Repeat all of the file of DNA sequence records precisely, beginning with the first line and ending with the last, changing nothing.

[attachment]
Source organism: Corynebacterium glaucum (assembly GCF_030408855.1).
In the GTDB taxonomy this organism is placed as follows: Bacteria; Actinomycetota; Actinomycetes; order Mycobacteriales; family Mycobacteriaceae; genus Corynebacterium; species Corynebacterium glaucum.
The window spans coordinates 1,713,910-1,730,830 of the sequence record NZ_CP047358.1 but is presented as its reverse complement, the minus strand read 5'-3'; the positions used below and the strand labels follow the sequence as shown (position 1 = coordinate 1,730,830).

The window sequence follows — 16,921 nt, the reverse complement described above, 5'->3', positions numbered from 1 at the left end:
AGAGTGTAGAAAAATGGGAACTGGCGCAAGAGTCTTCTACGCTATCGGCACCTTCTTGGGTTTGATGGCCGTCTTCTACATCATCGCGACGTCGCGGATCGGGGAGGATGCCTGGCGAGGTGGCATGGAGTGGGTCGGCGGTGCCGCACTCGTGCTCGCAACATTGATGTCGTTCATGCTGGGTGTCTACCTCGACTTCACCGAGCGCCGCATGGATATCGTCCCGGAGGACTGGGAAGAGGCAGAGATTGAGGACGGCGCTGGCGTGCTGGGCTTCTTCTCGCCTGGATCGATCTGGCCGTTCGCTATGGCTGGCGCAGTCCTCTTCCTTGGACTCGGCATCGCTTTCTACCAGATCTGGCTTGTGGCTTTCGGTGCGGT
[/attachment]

Source organism: Corynebacterium glaucum (assembly GCF_030408855.1).
In the GTDB taxonomy this organism is placed as follows: Bacteria; Actinomycetota; Actinomycetes; order Mycobacteriales; family Mycobacteriaceae; genus Corynebacterium; species Corynebacterium glaucum.
The window spans coordinates 1,713,910-1,730,830 of the sequence record NZ_CP047358.1 but is presented as its reverse complement, the minus strand read 5'-3'; the positions used below and the strand labels follow the sequence as shown (position 1 = coordinate 1,730,830).

The window sequence follows — 16,921 nt, the reverse complement described above, 5'->3', positions numbered from 1 at the left end:
AGAGTGTAGAAAAATGGGAACTGGCGCAAGAGTCTTCTACGCTATCGGCACCTTCTTGGGTTTGATGGCCGTCTTCTACATCATCGCGACGTCGCGGATCGGGGAGGATGCCTGGCGAGGTGGCATGGAGTGGGTCGGCGGTGCCGCACTCGTGCTCGCAACATTGATGTCGTTCATGCTGGGTGTCTACCTCGACTTCACCGAGCGCCGCATGGATATCGTCCCGGAGGACTGGGAAGAGGCAGAGATTGAGGACGGCGCTGGCGTGCTGGGCTTCTTCTCGCCTGGATCGATCTGGCCGTTCGCTATGGCTGGCGCAGTCCTCTTCCTTGGACTCGGCATCGCTTTCTACCAGATCTGGCTTGTGGCTTTCGGTGCGGT